Huey P. Newton and Bobby Seale founded the Black Panther Party for Self Defense in October of 1966. The Panthers rejected the strategy of nonviolent protest and advocated taking up arms to protect their people. While their militancy was highly visible, it was also distorted and vilified by the government and media, often portrayed as a threat to white society. In reality, the organization spent much of its energy on grassroots efforts, seeking to improve quality of life for all African Americans. Panther community programs included free breakfast for children, free medical clinics, and testing for sickle cell anemia.

In only three years, dozens of chapters of the Black Panther Party cropped up across the U.S. The group’s rapid growth, however, was hindered by the relentless efforts of the FBI. Its Counterintelligence Program (COINTELPRO) sought to destroy the Party through infiltration, media smear campaigns, and harassment. Key leaders were investigated, imprisoned, and assassinated. In Chicago, FBI and local police conducted a series of raids, including one in October 1969 that riddled the door to Panther headquarters with bullets.

By the early 1980s, leadership disputes and government aggression had led to the Party’s demise.

Joining the Black Panther Party at the age of 20, Fred Hampton quickly gained fame as a passionate orator and charismatic leader. Showing a talent for community organizing, he negotiated an alliance between several powerful Chicago gangs and activist groups across racial lines.

As chairman of the Panthers’ Illinois chapter, Hampton organized rallies, taught political education classes, and led several community programs. However, his success made him a prime government target. He was fatally shot in his sleep on December 4, 1969, when Chicago police and federal agents raided his apartment.

Black Politics in Chicago 
As activist efforts met with a hostile government response, many advocated for change from within through fuller political participation. Civil rights groups and the Black Panthers had trained a generation of future politicians in community organizing. In Chicago, this movement met resistance from the  “machine,” an entrenched system of patronage and favors. Black politicians had traditionally gained limited power under white leadership by supporting the city's Democratic machine. However, Black voters grew increasingly disenchanted with Mayor Richard J. Daley’s administration after several incidents of police violence.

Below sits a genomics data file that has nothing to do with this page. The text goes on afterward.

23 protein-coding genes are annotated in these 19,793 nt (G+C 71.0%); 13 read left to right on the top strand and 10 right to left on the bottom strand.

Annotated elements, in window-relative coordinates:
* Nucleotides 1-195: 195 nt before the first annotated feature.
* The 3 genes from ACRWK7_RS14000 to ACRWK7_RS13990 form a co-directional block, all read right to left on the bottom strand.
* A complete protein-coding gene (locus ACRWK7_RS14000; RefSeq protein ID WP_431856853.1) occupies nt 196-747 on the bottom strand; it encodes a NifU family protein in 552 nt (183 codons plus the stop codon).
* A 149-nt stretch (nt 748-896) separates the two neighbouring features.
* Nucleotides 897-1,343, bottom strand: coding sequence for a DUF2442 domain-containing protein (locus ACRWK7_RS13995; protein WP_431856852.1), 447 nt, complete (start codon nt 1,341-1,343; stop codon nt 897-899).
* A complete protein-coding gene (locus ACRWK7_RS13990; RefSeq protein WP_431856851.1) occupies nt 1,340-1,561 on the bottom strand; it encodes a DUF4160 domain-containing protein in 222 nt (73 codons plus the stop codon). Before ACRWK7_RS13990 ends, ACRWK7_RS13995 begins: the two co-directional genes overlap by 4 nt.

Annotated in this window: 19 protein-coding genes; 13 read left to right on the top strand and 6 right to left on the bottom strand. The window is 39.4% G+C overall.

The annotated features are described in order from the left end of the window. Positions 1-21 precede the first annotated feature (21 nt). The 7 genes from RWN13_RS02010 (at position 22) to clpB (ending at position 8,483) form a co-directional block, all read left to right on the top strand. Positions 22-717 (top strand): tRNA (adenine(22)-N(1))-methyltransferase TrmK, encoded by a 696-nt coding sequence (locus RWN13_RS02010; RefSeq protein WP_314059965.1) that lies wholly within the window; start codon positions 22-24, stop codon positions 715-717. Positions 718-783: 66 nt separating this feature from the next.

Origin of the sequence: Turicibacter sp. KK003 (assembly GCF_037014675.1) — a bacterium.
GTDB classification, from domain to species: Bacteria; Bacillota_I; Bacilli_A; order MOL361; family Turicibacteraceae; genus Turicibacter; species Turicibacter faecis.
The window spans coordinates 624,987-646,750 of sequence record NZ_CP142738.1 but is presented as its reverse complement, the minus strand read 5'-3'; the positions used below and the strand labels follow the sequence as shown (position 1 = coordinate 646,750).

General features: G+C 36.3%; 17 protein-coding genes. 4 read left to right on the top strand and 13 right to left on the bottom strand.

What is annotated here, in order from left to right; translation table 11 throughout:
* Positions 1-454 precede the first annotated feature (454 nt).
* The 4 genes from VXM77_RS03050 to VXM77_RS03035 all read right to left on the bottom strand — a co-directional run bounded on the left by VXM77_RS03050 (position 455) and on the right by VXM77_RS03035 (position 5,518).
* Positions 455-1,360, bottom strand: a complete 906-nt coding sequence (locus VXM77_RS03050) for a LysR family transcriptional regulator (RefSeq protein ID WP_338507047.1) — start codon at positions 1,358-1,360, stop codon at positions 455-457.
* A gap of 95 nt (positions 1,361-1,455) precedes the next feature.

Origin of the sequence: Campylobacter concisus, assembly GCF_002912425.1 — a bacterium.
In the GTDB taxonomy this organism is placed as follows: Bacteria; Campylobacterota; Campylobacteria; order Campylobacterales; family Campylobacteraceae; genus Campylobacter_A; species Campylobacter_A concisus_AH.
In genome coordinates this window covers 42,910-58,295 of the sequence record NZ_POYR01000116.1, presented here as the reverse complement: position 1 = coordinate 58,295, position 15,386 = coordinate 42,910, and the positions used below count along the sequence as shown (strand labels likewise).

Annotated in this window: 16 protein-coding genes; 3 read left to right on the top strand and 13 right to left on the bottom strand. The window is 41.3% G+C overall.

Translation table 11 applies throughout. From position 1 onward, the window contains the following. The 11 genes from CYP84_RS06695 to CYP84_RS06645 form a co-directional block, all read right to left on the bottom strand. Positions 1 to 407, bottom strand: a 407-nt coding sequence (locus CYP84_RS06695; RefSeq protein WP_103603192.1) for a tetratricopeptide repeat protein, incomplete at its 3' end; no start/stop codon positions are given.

Harold Washington’s election as Chicago’s first Black mayor marked a turning point. Widespread frustration with machine politics, a successful voter registration drive, and a multiracial alliance propelled Washington into office. His progressive agenda and coalition-building skills endeared him to many, even as antagonism from the City Council impeded his work.

By the mayor’s untimely death in 1987, several other Black politicians had risen to key posts in the city and state, positioning Chicago as an important center for African American politics – and paving the way for a future president's career.

"...Barack Obama is a part of what we dreamed and struggled and died for."
– Former Black Panther Party leader Bobby Seale, 2008

The 2008 election of Barack Obama as the nation’s first Black president gave many people hope for a new chapter in race relations. The rising star got his start in Chicago politics. Inspired by Harold Washington, Obama moved to Chicago after college to work as a community organizer. He returned to Chicago in 1992 to direct the “Project VOTE!” campaign that registered 150,000 new Black voters. After a successful run for U.S. Senator in 2004, Obama entered the presidential race in 2007. His coalition-building abilities, like those of Washington before him, helped him win the election.

Some believed – or hoped – that Obama’s election signaled the dawn of a post-racial society in which skin color was no longer a determining factor in American life. Yet troubling events continue to challenge this idea. Longstanding systemic issues such as racial profiling, police brutality, media bias, and a deeply flawed justice system remain as present as ever.

These inequities, however, have sparked a new generation of activism. Organizations such as Black Lives Matter and We Charge Genocide have mobilized to address the continued national legacy of racism. They carry on an equally potent legacy of standing up for justice.

DuSable Museum of African American History
Credits: Story

Photography by Brenda Liboy, Olu Akintorin Jr., and Corporate Art Source.

Credits: All media
The story featured may in some cases have been created by an independent third party and may not always represent the views of the institutions, listed below, who have supplied the content.
Translate with Google
Home
Explore
Nearby
Profile